“No” can be a disheartening word when you work in sales. It can signify rejection, wasted time and less money. That might be why nearly half of salespeople (44%) give up after just one attempt. While it’s never easy getting turned down, how you respond to the “no” makes all the difference.

John Hill, the founder of Adapted Growth, says responding in the right way can help you save deals in the future and may even turn around the deal you thought you just lost. In this issue of PromoPro Daily, we share Hill’s strategies for how to handle prospects who ultimately turn you down.  

Express gratitude. Even if things don’t pan out the way you had hoped, the prospect still spent time with you. Tell them you appreciate that and that you hope they consider you when working together makes more sense. Hill says you may even want to explain you’d rather hear a “no” than a “maybe” or “we’ll see.” And if they tell you no, be sure to thank them for their honest answer.

Request feedback. It’s important to know what led to the no, but you should approach the discussion delicately. Hill says you don’t want to make the prospect feel guilty or defensive when they explain their reasons. He says you’ll usually get a helpful response when the prospect knows you’re trying to improve. Listen for missed opportunities in what you hear. They might be looking for something that you don’t currently provide. Or, you may have missed a question or pain point that would have closed the deal.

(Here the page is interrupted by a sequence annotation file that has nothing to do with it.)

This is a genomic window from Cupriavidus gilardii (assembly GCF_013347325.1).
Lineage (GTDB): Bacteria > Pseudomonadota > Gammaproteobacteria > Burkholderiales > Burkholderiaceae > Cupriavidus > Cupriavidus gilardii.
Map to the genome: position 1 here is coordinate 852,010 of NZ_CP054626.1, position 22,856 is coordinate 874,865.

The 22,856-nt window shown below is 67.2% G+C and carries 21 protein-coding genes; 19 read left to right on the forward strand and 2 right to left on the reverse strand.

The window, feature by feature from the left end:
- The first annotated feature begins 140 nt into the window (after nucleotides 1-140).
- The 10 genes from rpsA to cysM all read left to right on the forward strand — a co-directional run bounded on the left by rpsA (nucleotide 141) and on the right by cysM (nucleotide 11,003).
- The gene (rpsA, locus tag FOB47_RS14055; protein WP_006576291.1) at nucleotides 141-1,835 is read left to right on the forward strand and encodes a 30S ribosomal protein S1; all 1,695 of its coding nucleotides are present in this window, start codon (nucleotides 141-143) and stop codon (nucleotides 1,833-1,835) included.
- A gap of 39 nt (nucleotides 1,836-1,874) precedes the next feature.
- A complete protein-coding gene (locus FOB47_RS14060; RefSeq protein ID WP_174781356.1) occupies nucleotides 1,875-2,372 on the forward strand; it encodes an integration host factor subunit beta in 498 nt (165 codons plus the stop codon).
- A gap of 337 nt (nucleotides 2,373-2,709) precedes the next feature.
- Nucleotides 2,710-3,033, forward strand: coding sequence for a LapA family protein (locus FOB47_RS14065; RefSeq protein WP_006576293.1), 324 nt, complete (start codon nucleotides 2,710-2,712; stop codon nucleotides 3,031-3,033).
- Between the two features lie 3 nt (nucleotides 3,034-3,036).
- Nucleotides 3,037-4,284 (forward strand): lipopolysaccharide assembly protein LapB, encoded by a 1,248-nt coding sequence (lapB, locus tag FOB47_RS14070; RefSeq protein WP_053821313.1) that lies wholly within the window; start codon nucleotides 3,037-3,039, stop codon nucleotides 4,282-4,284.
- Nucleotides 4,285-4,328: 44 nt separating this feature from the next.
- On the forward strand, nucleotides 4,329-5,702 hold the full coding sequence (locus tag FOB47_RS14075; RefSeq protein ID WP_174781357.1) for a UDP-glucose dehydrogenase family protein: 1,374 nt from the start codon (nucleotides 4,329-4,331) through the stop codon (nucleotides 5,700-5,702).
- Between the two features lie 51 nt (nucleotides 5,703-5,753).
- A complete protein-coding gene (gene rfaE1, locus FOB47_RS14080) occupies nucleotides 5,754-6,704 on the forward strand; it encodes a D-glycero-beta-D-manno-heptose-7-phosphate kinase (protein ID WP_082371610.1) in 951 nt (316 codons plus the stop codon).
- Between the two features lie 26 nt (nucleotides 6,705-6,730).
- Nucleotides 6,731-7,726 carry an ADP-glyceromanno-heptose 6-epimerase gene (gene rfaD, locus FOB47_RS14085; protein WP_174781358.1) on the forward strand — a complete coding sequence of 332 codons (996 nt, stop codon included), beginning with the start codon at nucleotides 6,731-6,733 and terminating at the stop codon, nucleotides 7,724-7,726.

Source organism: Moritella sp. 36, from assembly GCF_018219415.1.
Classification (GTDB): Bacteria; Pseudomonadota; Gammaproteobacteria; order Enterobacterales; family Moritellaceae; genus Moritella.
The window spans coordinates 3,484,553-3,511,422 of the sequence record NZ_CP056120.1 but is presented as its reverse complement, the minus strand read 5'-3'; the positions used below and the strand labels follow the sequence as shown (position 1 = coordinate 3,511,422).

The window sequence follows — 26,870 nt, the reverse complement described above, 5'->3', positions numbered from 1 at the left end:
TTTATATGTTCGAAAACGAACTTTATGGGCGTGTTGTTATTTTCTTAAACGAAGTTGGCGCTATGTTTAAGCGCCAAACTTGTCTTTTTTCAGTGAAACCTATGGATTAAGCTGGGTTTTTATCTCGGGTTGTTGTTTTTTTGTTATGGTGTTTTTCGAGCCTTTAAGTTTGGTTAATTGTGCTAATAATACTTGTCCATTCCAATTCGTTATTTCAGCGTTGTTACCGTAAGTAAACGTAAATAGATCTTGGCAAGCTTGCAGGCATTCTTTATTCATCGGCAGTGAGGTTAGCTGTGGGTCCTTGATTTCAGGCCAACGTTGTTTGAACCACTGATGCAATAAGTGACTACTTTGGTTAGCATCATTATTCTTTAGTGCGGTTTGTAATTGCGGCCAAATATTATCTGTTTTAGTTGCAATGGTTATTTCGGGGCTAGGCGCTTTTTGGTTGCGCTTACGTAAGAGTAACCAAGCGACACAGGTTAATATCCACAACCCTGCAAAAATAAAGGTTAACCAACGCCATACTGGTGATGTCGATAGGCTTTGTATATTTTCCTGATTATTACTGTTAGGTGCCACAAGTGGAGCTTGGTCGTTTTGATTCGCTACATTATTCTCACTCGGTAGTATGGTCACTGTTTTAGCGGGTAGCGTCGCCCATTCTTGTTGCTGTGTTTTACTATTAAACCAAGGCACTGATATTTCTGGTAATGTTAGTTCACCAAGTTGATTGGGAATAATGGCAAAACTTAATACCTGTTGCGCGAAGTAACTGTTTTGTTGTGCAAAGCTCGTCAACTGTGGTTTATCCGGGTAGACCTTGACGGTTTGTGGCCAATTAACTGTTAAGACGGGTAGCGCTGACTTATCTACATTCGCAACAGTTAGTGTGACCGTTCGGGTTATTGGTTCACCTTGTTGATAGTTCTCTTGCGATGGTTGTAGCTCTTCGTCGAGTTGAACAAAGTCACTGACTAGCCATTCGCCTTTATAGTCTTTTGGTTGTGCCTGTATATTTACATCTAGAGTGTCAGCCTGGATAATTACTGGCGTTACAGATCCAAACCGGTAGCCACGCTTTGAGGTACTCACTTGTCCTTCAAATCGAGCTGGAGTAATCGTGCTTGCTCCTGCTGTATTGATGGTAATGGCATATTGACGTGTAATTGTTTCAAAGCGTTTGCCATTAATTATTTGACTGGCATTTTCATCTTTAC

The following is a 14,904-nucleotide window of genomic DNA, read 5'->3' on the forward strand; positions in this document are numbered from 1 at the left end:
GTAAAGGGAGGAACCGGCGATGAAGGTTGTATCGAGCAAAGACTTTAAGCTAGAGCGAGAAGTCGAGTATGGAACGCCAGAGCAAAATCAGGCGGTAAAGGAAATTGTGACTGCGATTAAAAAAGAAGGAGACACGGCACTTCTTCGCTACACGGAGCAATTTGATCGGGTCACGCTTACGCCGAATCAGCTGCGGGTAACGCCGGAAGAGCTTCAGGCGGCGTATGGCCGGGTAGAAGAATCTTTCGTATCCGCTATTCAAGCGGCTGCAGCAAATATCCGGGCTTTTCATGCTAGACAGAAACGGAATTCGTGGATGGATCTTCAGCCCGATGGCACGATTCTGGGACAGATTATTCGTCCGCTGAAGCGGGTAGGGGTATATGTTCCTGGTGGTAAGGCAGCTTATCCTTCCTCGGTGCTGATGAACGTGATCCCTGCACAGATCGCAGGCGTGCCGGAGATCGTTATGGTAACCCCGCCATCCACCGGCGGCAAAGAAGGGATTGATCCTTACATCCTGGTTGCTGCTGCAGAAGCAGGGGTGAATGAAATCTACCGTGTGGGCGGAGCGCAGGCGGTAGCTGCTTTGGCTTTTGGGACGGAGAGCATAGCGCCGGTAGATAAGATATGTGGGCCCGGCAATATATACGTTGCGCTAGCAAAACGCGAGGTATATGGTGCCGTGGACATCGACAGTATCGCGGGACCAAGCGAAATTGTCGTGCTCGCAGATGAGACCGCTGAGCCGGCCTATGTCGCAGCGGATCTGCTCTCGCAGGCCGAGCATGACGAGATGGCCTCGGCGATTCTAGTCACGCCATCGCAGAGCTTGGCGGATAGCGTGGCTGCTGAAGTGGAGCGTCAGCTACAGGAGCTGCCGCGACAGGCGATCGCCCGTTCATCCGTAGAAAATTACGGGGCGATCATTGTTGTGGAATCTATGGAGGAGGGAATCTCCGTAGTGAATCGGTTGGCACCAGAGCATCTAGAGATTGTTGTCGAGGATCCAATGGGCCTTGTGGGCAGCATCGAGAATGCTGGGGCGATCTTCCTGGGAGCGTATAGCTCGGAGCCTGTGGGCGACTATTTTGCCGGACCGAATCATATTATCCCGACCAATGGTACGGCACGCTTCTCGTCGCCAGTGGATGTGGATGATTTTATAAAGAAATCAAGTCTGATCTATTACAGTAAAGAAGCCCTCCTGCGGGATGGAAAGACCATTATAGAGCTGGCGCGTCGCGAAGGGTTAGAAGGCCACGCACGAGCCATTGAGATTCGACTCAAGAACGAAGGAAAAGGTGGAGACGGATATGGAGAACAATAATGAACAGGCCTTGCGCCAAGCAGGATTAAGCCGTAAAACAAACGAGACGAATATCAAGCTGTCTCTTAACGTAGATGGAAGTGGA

Take steps to improve. The truth can be difficult to hear sometimes, but it can help you grow as a sales professional. Ask the prospect if there was something you could have done differently. Maybe you came across too strong or appeared too aggressive with your sales pitch. Understanding how others perceive you can help you in the long run, Hill says.

Hold no grudges. If you graciously accept the no, even when it’s not what you wanted to hear, you can help the other person feel more comfortable. Rejection doesn’t feel good for anybody, Hill says, so knowing how to respond to it can help you both move forward. At the very least, it shows that you don’t have any hard feelings and you’re open to having a discussion down the line.

Stay in touch. If the prospect decides to work with another promo company, ask them if you can still stay in touch. Things with the other company may not go as they had hoped, and this will show the prospect that you have their best interests in mind.

Sometimes deals fall apart for reasons completely out of your control. Remember to stay calm. If you get defensive or angry, the prospect will have no reason to want to work with you in the future. When you get turned down, keep the above tips in mind to handle the situation professionally and tactfully.

Compiled by Audrey Sellers

Source: John Hill is the founder of Adapted Growth and author of “Selling from Scratch.” He’s also a sales coach and podcaster.